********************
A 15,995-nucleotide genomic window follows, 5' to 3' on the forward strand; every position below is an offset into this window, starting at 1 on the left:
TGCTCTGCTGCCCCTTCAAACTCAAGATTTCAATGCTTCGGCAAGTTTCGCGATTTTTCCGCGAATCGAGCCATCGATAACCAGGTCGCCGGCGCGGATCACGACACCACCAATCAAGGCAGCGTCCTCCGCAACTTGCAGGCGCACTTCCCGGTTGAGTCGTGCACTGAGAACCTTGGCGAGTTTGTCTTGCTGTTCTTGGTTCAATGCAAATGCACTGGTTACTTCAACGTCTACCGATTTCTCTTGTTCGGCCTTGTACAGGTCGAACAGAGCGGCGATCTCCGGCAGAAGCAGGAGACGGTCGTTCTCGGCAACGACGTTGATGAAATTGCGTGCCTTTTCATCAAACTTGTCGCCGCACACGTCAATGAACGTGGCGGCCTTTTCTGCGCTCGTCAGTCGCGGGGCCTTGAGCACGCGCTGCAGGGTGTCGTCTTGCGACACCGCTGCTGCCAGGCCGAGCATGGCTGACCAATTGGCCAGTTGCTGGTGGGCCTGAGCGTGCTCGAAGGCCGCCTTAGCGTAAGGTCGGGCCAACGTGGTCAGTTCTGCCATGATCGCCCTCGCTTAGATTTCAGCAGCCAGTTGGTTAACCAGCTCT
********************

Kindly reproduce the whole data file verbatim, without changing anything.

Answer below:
A 15,995-nucleotide genomic window follows, 5' to 3' on the forward strand; every position below is an offset into this window, starting at 1 on the left:
TGCTCTGCTGCCCCTTCAAACTCAAGATTTCAATGCTTCGGCAAGTTTCGCGATTTTTCCGCGAATCGAGCCATCGATAACCAGGTCGCCGGCGCGGATCACGACACCACCAATCAAGGCAGCGTCCTCCGCAACTTGCAGGCGCACTTCCCGGTTGAGTCGTGCACTGAGAACCTTGGCGAGTTTGTCTTGCTGTTCTTGGTTCAATGCAAATGCACTGGTTACTTCAACGTCTACCGATTTCTCTTGTTCGGCCTTGTACAGGTCGAACAGAGCGGCGATCTCCGGCAGAAGCAGGAGACGGTCGTTCTCGGCAACGACGTTGATGAAATTGCGTGCCTTTTCATCAAACTTGTCGCCGCACACGTCAATGAACGTGGCGGCCTTTTCTGCGCTCGTCAGTCGCGGGGCCTTGAGCACGCGCTGCAGGGTGTCGTCTTGCGACACCGCTGCTGCCAGGCCGAGCATGGCTGACCAATTGGCCAGTTGCTGGTGGGCCTGAGCGTGCTCGAAGGCCGCCTTAGCGTAAGGTCGGGCCAACGTGGTCAGTTCTGCCATGATCGCCCTCGCTTAGATTTCAGCAGCCAGTTGGTTAACCAGCTCT